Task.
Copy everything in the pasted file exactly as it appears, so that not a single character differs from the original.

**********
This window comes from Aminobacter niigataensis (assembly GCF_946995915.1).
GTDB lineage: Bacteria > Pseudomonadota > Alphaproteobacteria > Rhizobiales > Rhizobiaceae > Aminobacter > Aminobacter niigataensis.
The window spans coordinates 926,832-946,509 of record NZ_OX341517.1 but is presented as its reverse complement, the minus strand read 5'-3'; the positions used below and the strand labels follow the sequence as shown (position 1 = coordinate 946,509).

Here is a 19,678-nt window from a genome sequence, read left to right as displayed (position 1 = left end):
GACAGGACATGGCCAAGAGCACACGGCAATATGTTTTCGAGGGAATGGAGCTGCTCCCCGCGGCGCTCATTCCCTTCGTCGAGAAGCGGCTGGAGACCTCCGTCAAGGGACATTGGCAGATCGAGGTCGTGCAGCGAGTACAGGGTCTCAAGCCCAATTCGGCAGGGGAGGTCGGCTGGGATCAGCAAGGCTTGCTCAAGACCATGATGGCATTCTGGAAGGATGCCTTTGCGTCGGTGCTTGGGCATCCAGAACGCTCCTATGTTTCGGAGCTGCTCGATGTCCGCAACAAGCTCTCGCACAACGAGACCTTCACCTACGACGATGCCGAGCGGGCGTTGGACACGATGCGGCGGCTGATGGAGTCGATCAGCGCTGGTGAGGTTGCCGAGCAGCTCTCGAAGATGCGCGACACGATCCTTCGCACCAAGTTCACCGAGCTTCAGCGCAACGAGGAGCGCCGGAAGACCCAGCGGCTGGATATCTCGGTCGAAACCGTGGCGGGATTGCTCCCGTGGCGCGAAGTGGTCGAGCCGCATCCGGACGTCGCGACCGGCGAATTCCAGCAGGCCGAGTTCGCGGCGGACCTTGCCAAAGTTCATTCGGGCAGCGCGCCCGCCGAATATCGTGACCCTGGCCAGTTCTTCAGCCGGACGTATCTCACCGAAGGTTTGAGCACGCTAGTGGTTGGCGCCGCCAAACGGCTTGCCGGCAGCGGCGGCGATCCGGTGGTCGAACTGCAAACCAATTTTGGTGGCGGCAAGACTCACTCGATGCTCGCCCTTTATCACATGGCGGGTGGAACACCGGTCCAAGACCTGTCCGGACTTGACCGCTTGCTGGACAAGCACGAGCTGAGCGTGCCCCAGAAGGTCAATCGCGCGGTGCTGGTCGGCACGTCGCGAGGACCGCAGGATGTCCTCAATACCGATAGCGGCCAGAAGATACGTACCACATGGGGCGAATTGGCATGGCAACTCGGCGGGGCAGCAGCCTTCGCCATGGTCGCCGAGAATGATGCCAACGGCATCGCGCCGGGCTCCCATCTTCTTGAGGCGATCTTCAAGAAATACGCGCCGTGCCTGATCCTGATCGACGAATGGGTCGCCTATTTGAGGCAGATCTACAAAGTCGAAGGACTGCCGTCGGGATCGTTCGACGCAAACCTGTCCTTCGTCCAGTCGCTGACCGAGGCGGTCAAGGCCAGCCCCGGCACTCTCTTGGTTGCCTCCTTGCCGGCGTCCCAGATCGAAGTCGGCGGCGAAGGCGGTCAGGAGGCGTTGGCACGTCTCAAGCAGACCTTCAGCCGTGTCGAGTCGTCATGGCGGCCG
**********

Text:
This window comes from Aminobacter niigataensis (assembly GCF_946995915.1).
GTDB lineage: Bacteria > Pseudomonadota > Alphaproteobacteria > Rhizobiales > Rhizobiaceae > Aminobacter > Aminobacter niigataensis.
The window spans coordinates 926,832-946,509 of record NZ_OX341517.1 but is presented as its reverse complement, the minus strand read 5'-3'; the positions used below and the strand labels follow the sequence as shown (position 1 = coordinate 946,509).

Here is a 19,678-nt window from a genome sequence, read left to right as displayed (position 1 = left end):
GACAGGACATGGCCAAGAGCACACGGCAATATGTTTTCGAGGGAATGGAGCTGCTCCCCGCGGCGCTCATTCCCTTCGTCGAGAAGCGGCTGGAGACCTCCGTCAAGGGACATTGGCAGATCGAGGTCGTGCAGCGAGTACAGGGTCTCAAGCCCAATTCGGCAGGGGAGGTCGGCTGGGATCAGCAAGGCTTGCTCAAGACCATGATGGCATTCTGGAAGGATGCCTTTGCGTCGGTGCTTGGGCATCCAGAACGCTCCTATGTTTCGGAGCTGCTCGATGTCCGCAACAAGCTCTCGCACAACGAGACCTTCACCTACGACGATGCCGAGCGGGCGTTGGACACGATGCGGCGGCTGATGGAGTCGATCAGCGCTGGTGAGGTTGCCGAGCAGCTCTCGAAGATGCGCGACACGATCCTTCGCACCAAGTTCACCGAGCTTCAGCGCAACGAGGAGCGCCGGAAGACCCAGCGGCTGGATATCTCGGTCGAAACCGTGGCGGGATTGCTCCCGTGGCGCGAAGTGGTCGAGCCGCATCCGGACGTCGCGACCGGCGAATTCCAGCAGGCCGAGTTCGCGGCGGACCTTGCCAAAGTTCATTCGGGCAGCGCGCCCGCCGAATATCGTGACCCTGGCCAGTTCTTCAGCCGGACGTATCTCACCGAAGGTTTGAGCACGCTAGTGGTTGGCGCCGCCAAACGGCTTGCCGGCAGCGGCGGCGATCCGGTGGTCGAACTGCAAACCAATTTTGGTGGCGGCAAGACTCACTCGATGCTCGCCCTTTATCACATGGCGGGTGGAACACCGGTCCAAGACCTGTCCGGACTTGACCGCTTGCTGGACAAGCACGAGCTGAGCGTGCCCCAGAAGGTCAATCGCGCGGTGCTGGTCGGCACGTCGCGAGGACCGCAGGATGTCCTCAATACCGATAGCGGCCAGAAGATACGTACCACATGGGGCGAATTGGCATGGCAACTCGGCGGGGCAGCAGCCTTCGCCATGGTCGCCGAGAATGATGCCAACGGCATCGCGCCGGGCTCCCATCTTCTTGAGGCGATCTTCAAGAAATACGCGCCGTGCCTGATCCTGATCGACGAATGGGTCGCCTATTTGAGGCAGATCTACAAAGTCGAAGGACTGCCGTCGGGATCGTTCGACGCAAACCTGTCCTTCGTCCAGTCGCTGACCGAGGCGGTCAAGGCCAGCCCCGGCACTCTCTTGGTTGCCTCCTTGCCGGCGTCCCAGATCGAAGTCGGCGGCGAAGGCGGTCAGGAGGCGTTGGCACGTCTCAAGCAGACCTTCAGCCGTGTCGAGTCGTCATGGCGGCCG